Bermuda Flyover

“To my naked eye, #Dehradun cannot take the load of any more new buildings. Wherever one goes; on ones left or right, one only gets to see four storey commercial buildings coming up. This rampant and unabated construction spree is neither wise nor suitable for the sensitive #DoonValley”

What was he thinking?

I am talking about my old friend Anoop Nautiyal, Brand Ambassador Dehradun and Founder – Social Development for Communities Foundation, Uttarakhand, who said these words, apparently a few days back.

Take a guy back to a formerly pristine town that Dehradun was before it became the capital of the newly formed state of Uttarakhand and got developed, and he starts believing that he has to save the world.

Must big cities like Delhi and Gurgaon continue to bear the responsibility for creating ecological disasters? There is something known as a shared responsibility, though I suppose Doon residents would not have heard of it. Hearing Anoop, the common man might even start thinking that all the shiny new buildings in Gurgaon have been built because Gurgaon can take their load. He might even start believing that there is adequate power and water for the common man.

As luck would have it, I was on top of a brand new architectural wonder planned and constructed by the city of Gurgaon, where I live, that was thrown open to the common man to marvel at and benefit from, when I saw this message posted by Anoop. I understand there is confusion about the constitution of the seven wonders of the world, but I also know that there will be no confusion or disagreement about the inclusion of this marvel in the seven wonders, regardless of which the other six may be.

The architectural marvel I am referring to is a flyover. For readers who may be more familiar with other traffic lingo for it, a flyover is an elevated road, like an overbridge, built usually for the purpose of crossing over an obstacle, and getting traffic moving smoothly. The obstacle could be a railway track, it could be a river, it could be another road going across, it could be a traffic signal, or some such thing. There is always something.

“But is a flyover not a common structure that kills the pre-flyover businesses on the road and creates dead spaces where the homeless often take shelter, what with expanding road networks and burgeoning car numbers?” you might ask.

And you would be right. A flyover is indeed commonplace. There must be thousands of them around.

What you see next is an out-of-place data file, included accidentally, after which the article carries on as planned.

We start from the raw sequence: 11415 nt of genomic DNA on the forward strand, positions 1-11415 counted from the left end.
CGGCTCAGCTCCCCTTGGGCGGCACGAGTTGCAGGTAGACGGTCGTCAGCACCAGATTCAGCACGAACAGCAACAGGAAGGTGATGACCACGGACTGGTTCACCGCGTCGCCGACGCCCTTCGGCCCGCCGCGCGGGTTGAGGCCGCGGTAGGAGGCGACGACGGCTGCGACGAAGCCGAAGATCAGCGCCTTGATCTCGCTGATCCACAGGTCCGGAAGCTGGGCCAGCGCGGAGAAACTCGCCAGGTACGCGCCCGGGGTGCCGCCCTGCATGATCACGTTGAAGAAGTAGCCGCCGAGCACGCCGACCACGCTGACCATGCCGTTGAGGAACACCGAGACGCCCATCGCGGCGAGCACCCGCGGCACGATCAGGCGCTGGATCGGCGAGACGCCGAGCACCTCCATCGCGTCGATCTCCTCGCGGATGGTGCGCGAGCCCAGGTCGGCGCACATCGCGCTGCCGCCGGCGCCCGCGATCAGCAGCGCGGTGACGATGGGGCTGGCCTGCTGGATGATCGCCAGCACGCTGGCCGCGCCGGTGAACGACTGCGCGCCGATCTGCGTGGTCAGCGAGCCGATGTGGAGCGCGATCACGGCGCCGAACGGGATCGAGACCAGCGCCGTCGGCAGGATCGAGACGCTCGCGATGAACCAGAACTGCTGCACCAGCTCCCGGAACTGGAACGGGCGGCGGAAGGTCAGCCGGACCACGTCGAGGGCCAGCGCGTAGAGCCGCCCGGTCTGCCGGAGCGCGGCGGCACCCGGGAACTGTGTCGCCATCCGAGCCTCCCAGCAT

But this is not any flyover. Unlike your ordinary flyover that would have been built over a railway track, or a river, or another road going across, or a traffic signal, or some such thing, this particular flyover goes over nothing. Well, not literally, of course. It is built on the base of solid ground and on top of the flat, ground-hugging road that was already there.

Just to give you an idea of the lay of the land, this is what I am talking about:

The light blue shaded part is the road in question before the flyover came up. There is no railway track, or river, or another road going across, or a traffic signal, or some such thing, that is impeding the flow of traffic. The dark blue structure is meant to indicate the presence of a pedestrian bridge over the road for, what else, facilitating pedestrians crossing the road. It is well understood that the purpose for pedestrians to use an overbridge is to get to the other side, regardless of which side they start from. In this particular case, the purpose of almost all pedestrians to cross this road was to either get to, or from, the HUDA metro station. That being the case, this pedestrian bridge made no effort of delivering its users to, or from, the station. People coming out of the station would take the escalator or stairs down to the ground level and then take the escalator or stairs up the pedestrian overbridge just a few metres on, and then the escalator or stairs down on the other side. This, of course, was done by the handful conscientious ones willing to follow rules and put their lives at risk by climbing a pothole-ridden pedestrian overbridge, while the masses would take the safer route, flag down the traffic and nonchalantly cross the road where you see the thinner dark blue strip across the road on the map.

But what is to be done. If a pedestrian overbridge cannot go into the HUDA metro station, it cannot. End of story.

The other manual addition made by me on the map is the red dot that represents a traffic signal.

And this is the map after the flyover was constructed. The reason you see no difference in the road is because it is an aerial view, from the top. The flyover is exactly on top of the road, which, of course, is still there, buried under the pillars and construction material of the flyover.

But that is not fully correct. I am being unfair. You don’t see the pothole-ridden pedestrian overbridge in the ‘after’ picture. I think it was demolished based on another bold new policy of the government. Since we cannot build pedestrian overbridges in a manner they can be used by pedestrians, why build them at all? Sensible, I suppose. And pragmatic.